COVID-19 and Malaria
COVID-19 has taken millions of lives around the world, compromised health systems, and placed life-saving programs at risk – including malaria prevention, detection, and treatment.
Despite this unprecedented global challenge – which prompted lockdowns that stopped factory production of critical tools and malaria medicines, made it harder for people to access healthcare, disrupted supply chains and distribution networks, and impacted innovative research and development – the work to end malaria has continued.
Malaria programs have demonstrated resilience to pandemic disruptions and have contributed to the COVID-19 response through their broad network of community health workers, data and surveillance systems, supply chains, and program implementation platforms.
A survey conducted early in the pandemic by the Global Fund to Fight AIDS, Tuberculosis and Malaria showed that 73 percent of malaria programs reported disruption to service delivery in June 2020. Now more than a year into the pandemic, the status of malaria interventions is mixed. While 90 percent of life-saving malaria preventive intervention campaigns remain on track across Africa, Asia, and the Americas, malaria diagnosis and treatment have still not returned to pre-pandemic levels.
The successful adaptation of prevention campaigns is a testament to the historic partnership between donor and endemic countries; significant and sustained financial investments; the financial and technical support of the U.S. President’s Malaria Initiative (PMI), Global Fund, and World Health Organization (WHO); and strong political commitment by leaders around the world to continue the fight against malaria even in the face of the pandemic.
The Global Fund, PMI, the RBM Partnership to End Malaria, WHO, and UNICEF supported the development and communication of early guidance to endemic countries on how they could safely maintain malaria prevention and control services during the pandemic. These organizations and their partners worked diligently to protect the supply chain – from the factory floor to the end user – of malaria prevention, diagnosis, and treatment tools during lockdowns and border closures. When and where those supply chains and activities were compromised, U.S. funding and support, including from the Bill & Melinda Gates Foundation, contributed to modelling analysis to quantify the potential impact of COVID-19-related service disruptions.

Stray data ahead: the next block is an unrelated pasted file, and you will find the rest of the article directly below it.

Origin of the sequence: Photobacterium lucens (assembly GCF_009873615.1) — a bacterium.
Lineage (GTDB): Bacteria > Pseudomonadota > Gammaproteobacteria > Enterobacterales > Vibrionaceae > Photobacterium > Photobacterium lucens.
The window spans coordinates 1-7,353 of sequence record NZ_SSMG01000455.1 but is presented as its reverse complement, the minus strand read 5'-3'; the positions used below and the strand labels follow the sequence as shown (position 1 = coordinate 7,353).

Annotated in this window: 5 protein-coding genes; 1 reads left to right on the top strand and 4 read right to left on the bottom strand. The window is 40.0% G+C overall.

As we’ve seen in the case studies in this report, global efforts to end malaria have had a broad impact beyond this disease and have strengthened health systems around the world. Today, countries have more and better-trained health workers, increased lab capacity and capability, and improved disease surveillance. All of these position countries to better target, monitor, and manage new health threats starting from the community level. These strengthened health systems are more resilient and capable of functioning even during a pandemic as demonstrated across many malaria-endemic countries.
For example, the same community health workers who travel around Ethiopia distributing insecticide-treated bed nets to prevent malaria have gone the extra mile to stop the spread of COVID-19 by safely delivering nets door-to-door and avoiding large gatherings at distribution points during the pandemic. In Uganda, workers with the National Malaria Control Division have gone a step further, delivering not only bed nets to rural areas, but face masks, too. In Cambodia – part of the Greater Mekong Subregion featured in this report – village community health workers do weekly fever screenings that can help sound the alarm on both malaria and COVID-19.
Efforts like these show why so many health leaders around the world have prioritized holding the line against malaria during the pandemic. By continuing life-saving and preventive anti-malaria activities and adapting the way they deliver nets, diagnostics, and medicines to ensure the safety of frontline health workers and communities, countries have shown their resilience and leadership, saving hundreds of thousands of lives from a dual crisis.
The COVID-19 crisis demonstrates the potential impact of epidemics and pandemics on the fight against malaria. It is just one in a series of health emergencies that have challenged malaria efforts over the past two decades, including the West Africa Ebola outbreak and H5N1 influenza. Supply chain and program delays and disruptions caused by such emergencies threaten our goal of reaching a malaria-free world within a generation. But as we’ve also seen during this pandemic, the malaria infrastructure that has been built over decades is critical. It can be leveraged in times of crisis to secure health systems, continue essential services, and contribute to the detection of pandemic threats through its vast diagnostic network in remote locations.